Those occasional fluorescent orange bump signs on Route 15 from the Guilford-Abbot line to Jackman could almost be considered a cruel joke to drivers.
A better sign to be posted at each end of the highway in those communities might be: “Amusement ride next 30 miles; ride the humps, dodge the potholes, zigzag over the cracks and watch for carnage left behind by previous motorists, such as blown tires and picnic coolers that bounced out from the beds of pickup trucks.”
For a region that depends upon that stretch of road for its economy via the tourist trade, there are sections of Route 15 that are downright appalling.
The message was conveyed once again to state officials Tuesday when Greenville Town Manager John Simko spoke during a public hearing by the Legislature’s Transportation Committee in Augusta.
Simko, who has been trying to get the road rebuilt over the past several years, also presented a petition signed by 2,491 people seeking the Route 15 improvements, where needed, by 2013. The petition signers, who had used the road over a six-month period in 2009, represented 406 towns, 29 states and two countries.
“If the Moosehead economy is truly driven by tourism, then what are we saying to our visitors when we have road conditions like this?” Simko asked Wednesday. He said the petition was “pretty telling.”
Mark Latti, spokesman for the state Department of Transportation, said the Moosehead Lake region petition isn’t the only one the department has received. Other areas of the state have submitted petitions to have their roads reconstructed over the years. He said the department does what it can with the money it receives each year.
DOT has budgeted $97 million this year and another $97 million next year for pavement preservation projects, Latti said Wednesday. Included in the 2010 funding are five miles of Route 15 from the intersection of the Elliotville Road to the Monson-Shirley line, a project expected to cost $1 million.
Simko said he appreciates the fact that the section, arguably the worst stretch, will be done in 2010, but that he worries the work won’t last. The “mill and fill” project, which will involve a new surface over the same road base, will likely yield the same type of heaving now in place, he said.
“I don’t want the DOT to go in and do that project and think, ‘There, that section is all done,’ and then five to 10 years later it’s the same as it is now. That’s a concern to us,” he said.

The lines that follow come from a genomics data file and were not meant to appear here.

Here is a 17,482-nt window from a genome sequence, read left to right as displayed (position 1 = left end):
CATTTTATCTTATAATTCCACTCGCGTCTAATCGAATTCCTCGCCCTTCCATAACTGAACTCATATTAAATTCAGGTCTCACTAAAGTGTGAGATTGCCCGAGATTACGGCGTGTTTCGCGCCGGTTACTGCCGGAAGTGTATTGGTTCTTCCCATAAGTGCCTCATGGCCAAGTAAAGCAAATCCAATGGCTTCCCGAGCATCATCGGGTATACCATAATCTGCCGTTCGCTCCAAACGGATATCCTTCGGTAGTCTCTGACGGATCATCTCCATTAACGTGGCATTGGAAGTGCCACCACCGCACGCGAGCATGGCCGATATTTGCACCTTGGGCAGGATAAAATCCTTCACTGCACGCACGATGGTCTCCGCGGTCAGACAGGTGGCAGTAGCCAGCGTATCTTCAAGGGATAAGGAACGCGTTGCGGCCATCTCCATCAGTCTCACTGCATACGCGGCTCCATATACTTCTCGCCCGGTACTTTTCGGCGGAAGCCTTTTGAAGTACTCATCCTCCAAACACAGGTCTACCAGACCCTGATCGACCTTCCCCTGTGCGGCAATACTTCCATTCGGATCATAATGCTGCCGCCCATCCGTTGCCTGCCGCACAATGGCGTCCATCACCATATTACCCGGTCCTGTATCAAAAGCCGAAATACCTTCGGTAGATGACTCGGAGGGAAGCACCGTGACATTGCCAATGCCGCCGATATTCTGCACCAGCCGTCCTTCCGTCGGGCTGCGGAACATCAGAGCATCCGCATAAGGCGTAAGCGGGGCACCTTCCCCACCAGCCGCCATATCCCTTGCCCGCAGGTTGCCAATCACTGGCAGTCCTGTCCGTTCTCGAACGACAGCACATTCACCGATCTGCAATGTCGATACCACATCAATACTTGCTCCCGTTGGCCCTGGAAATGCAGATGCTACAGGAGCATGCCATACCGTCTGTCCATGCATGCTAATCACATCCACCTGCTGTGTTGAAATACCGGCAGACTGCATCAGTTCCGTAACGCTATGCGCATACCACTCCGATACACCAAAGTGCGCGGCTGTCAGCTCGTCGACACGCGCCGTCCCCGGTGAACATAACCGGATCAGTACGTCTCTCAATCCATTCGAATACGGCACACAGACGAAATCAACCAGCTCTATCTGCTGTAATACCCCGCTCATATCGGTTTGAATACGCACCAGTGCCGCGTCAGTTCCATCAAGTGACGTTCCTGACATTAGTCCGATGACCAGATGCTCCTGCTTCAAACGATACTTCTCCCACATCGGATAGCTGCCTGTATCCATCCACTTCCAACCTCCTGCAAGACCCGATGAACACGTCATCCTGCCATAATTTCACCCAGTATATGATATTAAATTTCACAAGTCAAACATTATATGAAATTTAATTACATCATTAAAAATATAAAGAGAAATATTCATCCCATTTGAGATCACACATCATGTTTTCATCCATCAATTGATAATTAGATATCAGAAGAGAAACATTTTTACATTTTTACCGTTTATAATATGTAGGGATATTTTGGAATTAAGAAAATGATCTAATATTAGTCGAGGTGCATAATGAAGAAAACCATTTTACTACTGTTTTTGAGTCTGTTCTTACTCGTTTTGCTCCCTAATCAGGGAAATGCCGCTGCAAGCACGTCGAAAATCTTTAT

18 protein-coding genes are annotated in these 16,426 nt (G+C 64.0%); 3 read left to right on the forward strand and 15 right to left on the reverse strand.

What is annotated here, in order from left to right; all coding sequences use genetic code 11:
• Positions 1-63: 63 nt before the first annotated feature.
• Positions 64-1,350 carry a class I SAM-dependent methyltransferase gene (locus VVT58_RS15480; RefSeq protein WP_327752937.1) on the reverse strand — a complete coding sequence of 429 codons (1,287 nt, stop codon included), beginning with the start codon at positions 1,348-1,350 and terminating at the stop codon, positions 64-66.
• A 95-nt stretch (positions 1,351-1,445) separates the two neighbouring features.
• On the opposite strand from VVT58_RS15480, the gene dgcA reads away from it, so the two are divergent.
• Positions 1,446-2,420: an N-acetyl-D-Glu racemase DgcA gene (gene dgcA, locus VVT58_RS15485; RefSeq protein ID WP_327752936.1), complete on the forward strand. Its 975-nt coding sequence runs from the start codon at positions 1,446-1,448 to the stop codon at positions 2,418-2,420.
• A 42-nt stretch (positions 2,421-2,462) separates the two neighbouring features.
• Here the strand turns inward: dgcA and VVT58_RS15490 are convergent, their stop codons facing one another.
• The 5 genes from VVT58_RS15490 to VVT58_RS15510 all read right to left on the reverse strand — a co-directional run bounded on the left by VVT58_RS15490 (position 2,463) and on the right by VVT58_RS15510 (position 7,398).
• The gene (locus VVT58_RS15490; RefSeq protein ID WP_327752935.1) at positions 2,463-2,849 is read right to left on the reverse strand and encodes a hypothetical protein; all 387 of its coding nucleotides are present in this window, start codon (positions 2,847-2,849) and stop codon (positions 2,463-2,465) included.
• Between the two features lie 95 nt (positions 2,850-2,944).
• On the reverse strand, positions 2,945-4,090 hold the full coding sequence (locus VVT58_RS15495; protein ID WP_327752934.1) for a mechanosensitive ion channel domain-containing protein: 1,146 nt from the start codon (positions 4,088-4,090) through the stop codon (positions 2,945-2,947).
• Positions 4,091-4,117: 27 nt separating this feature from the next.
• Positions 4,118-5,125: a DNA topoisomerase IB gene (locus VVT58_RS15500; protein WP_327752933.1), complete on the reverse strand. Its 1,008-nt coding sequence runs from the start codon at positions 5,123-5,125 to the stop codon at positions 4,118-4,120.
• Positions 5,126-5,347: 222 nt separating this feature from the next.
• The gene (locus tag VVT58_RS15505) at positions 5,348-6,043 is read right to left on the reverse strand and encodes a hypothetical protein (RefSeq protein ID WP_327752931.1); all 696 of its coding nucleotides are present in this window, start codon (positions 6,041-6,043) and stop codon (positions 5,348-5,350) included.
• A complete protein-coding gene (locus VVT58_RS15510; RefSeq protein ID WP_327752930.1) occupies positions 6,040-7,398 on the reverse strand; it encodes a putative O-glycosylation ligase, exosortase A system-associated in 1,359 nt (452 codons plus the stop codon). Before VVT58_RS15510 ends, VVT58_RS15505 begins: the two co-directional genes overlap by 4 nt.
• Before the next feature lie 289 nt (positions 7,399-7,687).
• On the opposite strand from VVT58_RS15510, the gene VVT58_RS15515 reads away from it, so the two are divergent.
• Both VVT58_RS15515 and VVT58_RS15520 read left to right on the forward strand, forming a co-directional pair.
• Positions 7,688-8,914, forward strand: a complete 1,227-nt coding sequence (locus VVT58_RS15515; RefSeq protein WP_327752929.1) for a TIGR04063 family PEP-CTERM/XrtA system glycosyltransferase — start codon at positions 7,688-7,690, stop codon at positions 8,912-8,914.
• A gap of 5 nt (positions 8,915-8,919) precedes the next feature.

Rep. Douglas Thomas, R-Ripley, a member of the Transportation Committee who attended the public hearing, sympathized with Simko on Wednesday. Thomas, who called Route 15 a “goat trail,” said he believes there is a “carefully orchestrated plan” behind DOT’s delay in rebuilding Route 15 and other roads.
“I think they’re squeezing us for a gas tax [increase],” he said. “If we give in, they’ve found a formula to get what they want out of us. All they’ve got to do is stop working on our roads.”
Thomas also questioned why DOT would increase its funding for bridges from $50 million to more than $100 million this year. “We’re overdoing bridges and we’re drastically underdoing road construction,” he said.
DOT is spending $65 million to replace the Veterans Memorial Bridge between Portland and South Portland, and plans to spend $500,000 to build a bike trail in Unity, yet DOT can’t fund road construction projects in central and northern Maine, Thomas said.
Latti disputed Thomas’ assessment that DOT was delaying projects. He said the national publication Congressional Quarterly ranked Maine No. 1 in the nation for getting federal stimulus projects out to bid, which shows DOT means business.
The bike trail funds have been set aside specifically for that purpose and can’t be used for roadwork, Latti said. The bridge funds came after the Minneapolis bridge collapse in August 2007 when Gov. John Baldacci ordered DOT to review all of the state’s bridges, he said.
As a result of that review, 246 bridges were placed on a watch list, meaning they were either in danger of being closed or posted with weight restrictions within the next 10 years if nothing were done.
Before the Minneapolis bridge collapse, the state had $50 million to $60 million a year budgeted for bridge repair, and at that rate most of those bridges would have to be posted or closed because there wouldn’t be enough money, Latti said, adding that the funding was increased to $110 million to address those deficiencies.
He said the 2,000-foot-long Veterans Memorial Bridge had to be closed twice last year because portions of the pavement fell through.
The more than 65-year-old bridge will be replaced this summer using bond funds.
While Simko said he understands the need to keep bridges safe, he also believes the state needs to keep that same focus on highways.
“I think it’s important to consider the unmet needs of the Moosehead Lake region — the only public road which brings travelers to and from the region — when contemplating the funding of road improvement projects statewide,” Simko said. “This entire section is the road traveled by the tourists who constitute the economic lifeblood for the Moosehead Lake region, as well as by the delivery trucks and contracted laborers which supply the goods and services for those visiting the region.”